NEARLY 1,400 kilogrammes of narcotics were intercepted in the Indian Ocean in January and February, this year, part of it, about 1000 kilogrammes, were en-route to Tanzania, it has been learnt.
Drug Control and Enforcement Authority (DCEA) Commissioner General Rogers Sianga revealed here yesterday and that the consignment was netted by the Combined Maritime Forces with whom he held a meeting in Dar es Salaam.
He elaborated that out of the 965 kilogrammes of the narcotics intercepted last week, 650 kilogrammes were destined for Tanzania. Before last week's seizure, in January the forces also impounded another kilogrammes destined to the country, noting that the consignment was burnt at sea.
"The operations at sea were aimed at ensuring that the drug dealers networks in our country were dismantled wherever they are," Ms Sianga said after the Minister of State in the Prime Minister's Office responsible for Policy, Parliamentary Affairs, Labour, Employment, Youth and the Disabled, Ms Jenista Mhagama, presented a report at a press conference on the state of the use and narcotics business in the country over the past one year.
The report which shed light on the situation of narcotics abuse and tracking in Tanzania from December 2017 to January 2018, shows that the number of drug users were between 250,000 and 500,000. According to the minister, 30,000 of them were self-injecting drug users whereby between 34 and 42 per cent of them were infected with HIV. The data further indicates that among the HIV infected addicts, over 60 per cent were females.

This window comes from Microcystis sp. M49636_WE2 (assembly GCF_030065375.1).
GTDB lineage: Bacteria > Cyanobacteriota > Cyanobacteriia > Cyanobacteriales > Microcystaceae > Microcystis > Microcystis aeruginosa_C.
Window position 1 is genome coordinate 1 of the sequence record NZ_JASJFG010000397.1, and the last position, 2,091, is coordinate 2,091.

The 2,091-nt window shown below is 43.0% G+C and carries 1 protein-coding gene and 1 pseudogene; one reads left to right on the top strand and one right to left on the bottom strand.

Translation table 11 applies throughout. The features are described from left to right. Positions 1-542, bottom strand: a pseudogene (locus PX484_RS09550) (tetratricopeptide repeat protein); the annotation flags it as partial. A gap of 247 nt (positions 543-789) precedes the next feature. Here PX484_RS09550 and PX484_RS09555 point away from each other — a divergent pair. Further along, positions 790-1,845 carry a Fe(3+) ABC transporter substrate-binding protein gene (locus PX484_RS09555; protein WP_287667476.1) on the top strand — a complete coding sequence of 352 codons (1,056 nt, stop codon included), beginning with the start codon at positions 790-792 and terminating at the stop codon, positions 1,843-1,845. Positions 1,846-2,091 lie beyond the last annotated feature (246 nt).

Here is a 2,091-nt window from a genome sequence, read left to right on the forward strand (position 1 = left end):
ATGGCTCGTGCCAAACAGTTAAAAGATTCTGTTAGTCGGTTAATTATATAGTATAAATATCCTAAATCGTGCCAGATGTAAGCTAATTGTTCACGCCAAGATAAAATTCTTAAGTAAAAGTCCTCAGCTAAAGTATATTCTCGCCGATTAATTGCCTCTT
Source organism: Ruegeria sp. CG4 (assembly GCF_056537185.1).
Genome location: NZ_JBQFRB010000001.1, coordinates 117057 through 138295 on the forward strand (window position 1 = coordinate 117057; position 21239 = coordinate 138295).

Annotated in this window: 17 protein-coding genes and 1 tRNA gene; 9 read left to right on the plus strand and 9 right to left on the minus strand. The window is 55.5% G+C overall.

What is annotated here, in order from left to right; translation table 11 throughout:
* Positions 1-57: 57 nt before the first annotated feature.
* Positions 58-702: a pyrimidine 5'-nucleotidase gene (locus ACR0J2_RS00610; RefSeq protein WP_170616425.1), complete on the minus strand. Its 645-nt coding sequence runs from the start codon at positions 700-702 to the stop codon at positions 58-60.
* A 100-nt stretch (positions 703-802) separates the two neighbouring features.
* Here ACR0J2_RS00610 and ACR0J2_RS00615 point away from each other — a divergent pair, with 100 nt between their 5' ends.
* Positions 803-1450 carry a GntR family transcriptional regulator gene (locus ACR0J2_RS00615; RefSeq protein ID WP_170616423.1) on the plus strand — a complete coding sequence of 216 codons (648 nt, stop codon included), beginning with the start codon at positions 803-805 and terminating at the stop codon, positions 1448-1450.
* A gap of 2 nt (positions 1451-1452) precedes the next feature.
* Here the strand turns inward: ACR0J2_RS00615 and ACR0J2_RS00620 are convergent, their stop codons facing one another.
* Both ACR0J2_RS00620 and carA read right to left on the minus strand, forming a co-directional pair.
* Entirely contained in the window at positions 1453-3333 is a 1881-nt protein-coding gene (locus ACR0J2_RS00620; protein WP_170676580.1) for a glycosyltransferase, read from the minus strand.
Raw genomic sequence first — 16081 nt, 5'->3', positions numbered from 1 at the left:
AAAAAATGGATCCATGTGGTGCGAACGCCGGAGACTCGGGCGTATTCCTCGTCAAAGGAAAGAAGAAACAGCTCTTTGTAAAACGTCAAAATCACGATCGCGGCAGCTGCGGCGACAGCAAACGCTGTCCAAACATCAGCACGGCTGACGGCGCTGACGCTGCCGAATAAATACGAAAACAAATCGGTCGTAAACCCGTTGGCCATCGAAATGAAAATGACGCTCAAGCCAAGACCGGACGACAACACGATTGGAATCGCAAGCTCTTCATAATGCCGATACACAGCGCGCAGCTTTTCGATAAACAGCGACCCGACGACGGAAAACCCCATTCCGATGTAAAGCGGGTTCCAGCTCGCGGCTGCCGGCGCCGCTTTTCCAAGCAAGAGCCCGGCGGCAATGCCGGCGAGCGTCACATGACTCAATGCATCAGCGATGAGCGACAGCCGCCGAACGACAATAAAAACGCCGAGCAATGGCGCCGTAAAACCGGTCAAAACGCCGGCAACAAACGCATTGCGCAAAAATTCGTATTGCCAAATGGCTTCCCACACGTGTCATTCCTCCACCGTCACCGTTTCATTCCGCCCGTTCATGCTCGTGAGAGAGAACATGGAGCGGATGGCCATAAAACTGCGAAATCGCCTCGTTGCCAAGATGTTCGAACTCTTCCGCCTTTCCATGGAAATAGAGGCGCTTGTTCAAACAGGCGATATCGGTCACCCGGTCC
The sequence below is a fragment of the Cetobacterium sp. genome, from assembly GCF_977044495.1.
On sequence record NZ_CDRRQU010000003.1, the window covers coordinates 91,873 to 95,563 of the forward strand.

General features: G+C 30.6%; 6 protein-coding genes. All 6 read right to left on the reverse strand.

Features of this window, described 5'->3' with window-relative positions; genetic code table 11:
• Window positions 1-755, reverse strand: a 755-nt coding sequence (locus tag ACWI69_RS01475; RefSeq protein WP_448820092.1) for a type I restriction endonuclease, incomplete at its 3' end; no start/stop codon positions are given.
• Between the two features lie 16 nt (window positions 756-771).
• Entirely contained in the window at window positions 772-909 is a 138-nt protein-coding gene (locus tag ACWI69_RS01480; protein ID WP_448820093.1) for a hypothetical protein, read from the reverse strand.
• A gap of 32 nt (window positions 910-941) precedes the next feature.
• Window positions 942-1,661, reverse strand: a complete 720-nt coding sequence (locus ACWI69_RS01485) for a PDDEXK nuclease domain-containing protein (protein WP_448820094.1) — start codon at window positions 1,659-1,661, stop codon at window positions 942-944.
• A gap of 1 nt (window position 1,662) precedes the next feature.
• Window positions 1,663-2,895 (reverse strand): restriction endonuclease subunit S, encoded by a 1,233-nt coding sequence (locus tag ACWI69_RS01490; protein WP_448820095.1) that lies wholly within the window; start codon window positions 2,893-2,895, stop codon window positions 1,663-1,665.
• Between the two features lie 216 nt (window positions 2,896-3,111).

Ms Mhagama noted, however, that following the battle against narcotics being consolidated from last year, the number of addicts seeking treatment had increased due to lack of access to the substances.
However, she didn't reveal exact figures on the number of drug addicts seeking treatment at health facilities. "The government would now be able to get actual data of the drug addicts because they report to the hospitals for treatment," she explained. The Commissioner for Drug Control and Treatmentfrom DCEA, Dr Peter Mfisi, said the authority had been getting reports from NGOs offering treatment to the drug addicts and some of them had reported the increase.
One of them, Du Monde, for instance, which provides treatment using methadone, reported that until December, last year, the number of people seeking treatment per day at their facility had increased to 50, up from 20 per day, noted Mr Mfisi. Ms Mhagama said dealers into the country has continued to be a transit point of heroin and cocaine being smuggled to other countries.
As the number of the centres for treating the addicts increases, Ms Mhagama asked the public to help in identifying the affected individuals so that they can be put on treatment. She revealed that Dar es Salaam, Coast , Tanga, Morogoro, Mwanza, Mbeya, Dodoma, Kilimanjaro and Arusha regions had a high prevalence of drug abuse in the country